Basketball recently celebrated its 130th anniversary when James Naismith hosted the first game at the International YMCA Training School in Springfield, Mass., Using a soccer ball and two peach baskets attached to a balcony 10 feet above the ground.
Naismith’s original 13 rules of what was then called “basketball” were then printed on January 15, 1892 in the Springfield College newspaper.
He probably served as the referee for that first game and you can imagine that after whistling a foul someone probably disagreed with that.
This week there were two more videos on social media from across the country of a fan attacking a basketball official. A recent incident of a local official being attacked following a game has been described as rare, but officials in the area have noticed an increase in verbal abuse during high school games.
This season I have seen more fans sent off and technical fouls assessed than in previous years.
It seems that instead of enjoying the game, everyone wants to debate it.
A survey of 15 state officials in all high school sports at the end of 2019 found that 55% rank verbal abuse as the top reason officials quit and 59% don’t feel repressed by fans, with 42% believing that institutions do. not to deal with bad behavior from fans during matches.
He also revealed that 80% believe fans don’t know the rules of the sport and 65% believe that more rules education for fans would help reduce verbal abuse from officials.
To help you out, here are a few things fans can remember when attending high school basketball games:
• Basketball players were once known as cagers because the game was played inside a cage to protect fans from the ball and brutal play.
There is a lot less contact sport than it was a decade ago, but there is contact in basketball and that’s good. If a foul is called out every time someone is touched at any given time, the game is nothing more than a free kick contest.
• Don’t worry about the number of fouls.
A scoreboard only keeps track of the number of fouls so everyone knows when a team is bonus or double bonus, which is why it stops counting after 10.
It also doesn’t have to be an even number for both teams. One team may commit more faults than the other because they are playing a different defense, not playing defense as well as the other team, or an attack is not aggressive and does not settle for outside shots.
The same can be said of the number of free throws attempted, especially if a team is trying to make more fouls in an attempt to make up a deficit.
Fouls are part of the game. Teams must adapt to the way a game is refereed, just as they must adapt to the way the other team is playing.
• Scoreboards are not official markers.
The only thing on a dashboard that matters is time, so this is the thing the operator will focus on the most. The score and foul count are kept by the official scorer (who also wears a striped uniform) and once it is time to confer they will get the correct scoreboard.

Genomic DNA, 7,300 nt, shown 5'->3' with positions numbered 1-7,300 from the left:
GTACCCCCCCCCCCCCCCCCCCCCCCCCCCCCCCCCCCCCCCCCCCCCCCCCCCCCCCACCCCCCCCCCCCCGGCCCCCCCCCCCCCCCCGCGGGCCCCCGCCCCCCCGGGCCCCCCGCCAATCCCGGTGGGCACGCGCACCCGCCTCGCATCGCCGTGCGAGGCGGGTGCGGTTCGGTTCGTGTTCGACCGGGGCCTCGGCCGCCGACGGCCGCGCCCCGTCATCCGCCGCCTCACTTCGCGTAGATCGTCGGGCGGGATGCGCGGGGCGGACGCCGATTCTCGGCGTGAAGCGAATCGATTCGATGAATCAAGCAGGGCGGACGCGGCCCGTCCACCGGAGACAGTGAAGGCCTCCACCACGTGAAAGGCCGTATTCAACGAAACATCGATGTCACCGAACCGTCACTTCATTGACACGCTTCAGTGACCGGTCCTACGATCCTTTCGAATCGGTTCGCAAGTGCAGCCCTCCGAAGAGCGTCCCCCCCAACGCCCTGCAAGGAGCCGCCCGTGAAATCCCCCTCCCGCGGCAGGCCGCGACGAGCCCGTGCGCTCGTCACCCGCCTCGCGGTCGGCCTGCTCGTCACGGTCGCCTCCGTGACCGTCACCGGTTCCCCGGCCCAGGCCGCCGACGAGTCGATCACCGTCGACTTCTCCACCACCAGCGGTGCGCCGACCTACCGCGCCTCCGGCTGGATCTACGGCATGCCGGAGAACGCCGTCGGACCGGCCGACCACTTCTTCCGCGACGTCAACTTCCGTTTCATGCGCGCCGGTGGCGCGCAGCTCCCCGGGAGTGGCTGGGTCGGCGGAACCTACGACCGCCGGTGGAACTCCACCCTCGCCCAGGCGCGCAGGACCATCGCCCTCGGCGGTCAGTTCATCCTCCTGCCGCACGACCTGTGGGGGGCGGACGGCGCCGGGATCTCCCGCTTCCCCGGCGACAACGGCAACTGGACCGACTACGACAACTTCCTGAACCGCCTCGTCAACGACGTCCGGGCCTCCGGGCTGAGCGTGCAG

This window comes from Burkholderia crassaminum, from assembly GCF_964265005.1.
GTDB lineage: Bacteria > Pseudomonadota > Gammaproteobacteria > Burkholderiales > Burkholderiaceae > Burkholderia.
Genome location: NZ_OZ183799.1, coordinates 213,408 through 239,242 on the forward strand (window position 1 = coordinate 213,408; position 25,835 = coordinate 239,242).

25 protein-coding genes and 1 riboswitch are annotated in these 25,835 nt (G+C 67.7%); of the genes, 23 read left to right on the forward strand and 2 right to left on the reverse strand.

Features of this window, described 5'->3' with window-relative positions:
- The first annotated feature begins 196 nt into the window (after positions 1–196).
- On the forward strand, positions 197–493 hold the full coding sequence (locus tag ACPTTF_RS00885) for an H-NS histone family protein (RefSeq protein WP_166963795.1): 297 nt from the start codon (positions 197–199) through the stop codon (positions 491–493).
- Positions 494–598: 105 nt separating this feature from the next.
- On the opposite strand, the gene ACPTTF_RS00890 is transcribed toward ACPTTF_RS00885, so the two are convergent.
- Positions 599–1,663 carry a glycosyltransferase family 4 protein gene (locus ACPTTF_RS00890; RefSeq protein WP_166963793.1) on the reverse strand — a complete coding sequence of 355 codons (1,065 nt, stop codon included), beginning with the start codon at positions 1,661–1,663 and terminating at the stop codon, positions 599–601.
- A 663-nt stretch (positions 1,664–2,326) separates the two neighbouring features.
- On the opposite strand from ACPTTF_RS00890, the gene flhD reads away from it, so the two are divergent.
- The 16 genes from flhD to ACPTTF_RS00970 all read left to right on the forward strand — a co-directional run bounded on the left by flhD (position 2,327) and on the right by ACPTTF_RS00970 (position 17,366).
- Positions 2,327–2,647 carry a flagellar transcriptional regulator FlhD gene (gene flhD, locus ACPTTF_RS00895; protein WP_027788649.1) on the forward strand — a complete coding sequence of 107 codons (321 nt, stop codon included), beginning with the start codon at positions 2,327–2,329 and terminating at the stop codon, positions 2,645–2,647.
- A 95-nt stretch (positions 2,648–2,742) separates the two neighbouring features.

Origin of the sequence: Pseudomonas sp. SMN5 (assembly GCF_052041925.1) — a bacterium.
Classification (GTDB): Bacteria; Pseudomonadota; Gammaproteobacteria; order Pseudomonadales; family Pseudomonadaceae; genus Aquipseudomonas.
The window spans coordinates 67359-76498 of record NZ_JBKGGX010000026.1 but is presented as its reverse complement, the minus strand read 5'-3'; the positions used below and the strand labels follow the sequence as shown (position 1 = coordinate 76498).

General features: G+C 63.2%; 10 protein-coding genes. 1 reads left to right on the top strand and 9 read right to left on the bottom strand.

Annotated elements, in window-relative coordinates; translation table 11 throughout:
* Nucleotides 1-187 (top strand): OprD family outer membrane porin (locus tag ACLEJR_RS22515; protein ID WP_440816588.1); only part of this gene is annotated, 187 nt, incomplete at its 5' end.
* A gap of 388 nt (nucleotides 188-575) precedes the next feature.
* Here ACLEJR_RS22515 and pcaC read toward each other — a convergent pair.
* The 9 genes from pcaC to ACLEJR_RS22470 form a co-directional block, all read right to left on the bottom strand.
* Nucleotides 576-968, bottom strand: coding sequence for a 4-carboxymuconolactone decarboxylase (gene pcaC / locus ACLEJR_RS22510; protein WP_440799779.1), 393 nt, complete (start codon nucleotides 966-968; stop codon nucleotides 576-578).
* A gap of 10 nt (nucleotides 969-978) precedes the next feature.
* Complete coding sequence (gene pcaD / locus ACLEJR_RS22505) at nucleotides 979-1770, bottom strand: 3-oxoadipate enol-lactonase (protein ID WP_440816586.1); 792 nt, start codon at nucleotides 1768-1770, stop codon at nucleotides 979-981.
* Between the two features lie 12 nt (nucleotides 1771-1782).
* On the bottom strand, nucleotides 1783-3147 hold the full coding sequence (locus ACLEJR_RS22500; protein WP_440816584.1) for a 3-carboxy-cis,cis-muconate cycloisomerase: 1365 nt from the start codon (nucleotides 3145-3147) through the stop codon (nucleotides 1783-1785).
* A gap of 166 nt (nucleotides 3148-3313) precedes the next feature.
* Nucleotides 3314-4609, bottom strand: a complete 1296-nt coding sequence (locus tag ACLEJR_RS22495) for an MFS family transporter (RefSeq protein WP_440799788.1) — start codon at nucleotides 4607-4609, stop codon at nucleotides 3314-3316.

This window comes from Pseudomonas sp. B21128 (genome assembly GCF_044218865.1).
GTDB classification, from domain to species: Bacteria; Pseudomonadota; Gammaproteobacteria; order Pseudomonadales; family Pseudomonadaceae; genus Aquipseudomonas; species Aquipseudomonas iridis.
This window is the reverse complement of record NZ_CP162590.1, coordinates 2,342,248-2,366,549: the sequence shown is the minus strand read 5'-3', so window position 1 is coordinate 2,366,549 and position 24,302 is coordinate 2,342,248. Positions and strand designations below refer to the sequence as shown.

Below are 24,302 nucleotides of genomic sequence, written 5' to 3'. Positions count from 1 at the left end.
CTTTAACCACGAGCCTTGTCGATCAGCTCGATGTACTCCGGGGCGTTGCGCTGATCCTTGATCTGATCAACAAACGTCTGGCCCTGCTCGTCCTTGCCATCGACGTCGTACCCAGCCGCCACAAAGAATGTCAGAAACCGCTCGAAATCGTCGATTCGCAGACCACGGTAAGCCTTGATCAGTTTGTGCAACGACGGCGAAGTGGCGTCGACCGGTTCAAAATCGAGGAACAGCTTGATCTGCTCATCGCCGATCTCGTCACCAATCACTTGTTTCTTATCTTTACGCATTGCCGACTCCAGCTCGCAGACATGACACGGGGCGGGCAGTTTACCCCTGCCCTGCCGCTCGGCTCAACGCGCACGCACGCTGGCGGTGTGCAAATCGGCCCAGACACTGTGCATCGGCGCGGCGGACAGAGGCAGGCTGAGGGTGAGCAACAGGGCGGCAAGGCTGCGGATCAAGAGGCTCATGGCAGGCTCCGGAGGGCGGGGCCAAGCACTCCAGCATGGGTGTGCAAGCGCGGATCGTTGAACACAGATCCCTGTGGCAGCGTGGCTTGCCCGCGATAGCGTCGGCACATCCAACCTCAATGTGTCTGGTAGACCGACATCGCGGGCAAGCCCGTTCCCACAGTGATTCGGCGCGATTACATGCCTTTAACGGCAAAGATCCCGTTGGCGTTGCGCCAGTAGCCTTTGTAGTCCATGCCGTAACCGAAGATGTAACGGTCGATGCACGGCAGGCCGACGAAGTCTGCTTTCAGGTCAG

• Blocking / charging faults, and just about anything else, look very different in the stands than on the pitch.
After more than 20 years of watching the game alongside the officials on the pitch, I can report that the game is very different from seeing it from the sideline or the stands. One person’s perspective is different from another, but the only one that matters is the one with the whistle.
• Never yell “over the back” after players have rebounded.
There is no such foul in basketball. Encourage players to ‘box’ and ‘bounce’, but don’t look for an official to signal an over-the-back foul. A player can reach another player for the ball, but a foul occurs when one player pushes or holds another to gain the advantage. Size or jumping ability is not illegal
While we’re at it… The three-second lane violation ends when the ball is shot and does not restart until an attacking player regains possession of the ball. … Walking or traveling with the ball is only called for when a player has control of the ball, so if a player misses a pass they can still move. … A player on the ground only moves if he is moving to gain the advantage or attempt to get up.
• “To err is human, to really screw it up you need a rule and a whistle,” a basketball coach said somewhere.
An official is much like a judge in a court of law or any other rules arbiter, a judge who must be respected for the game to work. Part of the process of learning to play sports is learning that these rules are not always fair or specific enough. The way we react to these situations creates our reality.
If a player or coach is more concerned with calling or not calling an official, they may not be focusing on other, possibly more important things that may decide the outcome. ‘after a match.
Finally, a ticket only gives the buyer the right to a seat. Admission does not pay for any other right or freedom of expression to abuse anyone – whether an official, player, coach, or other fan – at any level, but especially in games featuring young athletes.
Current players are future fans and parents who will do the same – or worse – for years to come.
The next time you feel like yelling at an official, don’t. It will not change the outcome or their mind.
In fact, there’s only one time and one thing to yell at a basketball official, as legendary Southeast Missouri basketball guru Tom has always done. Hoover.
When a foul or violation is called in the first minute of a match, fans are allowed to say, “They did it all night! “
After that, fans should only worry about cheering for good play or effort and if or when to go for another round of snacks.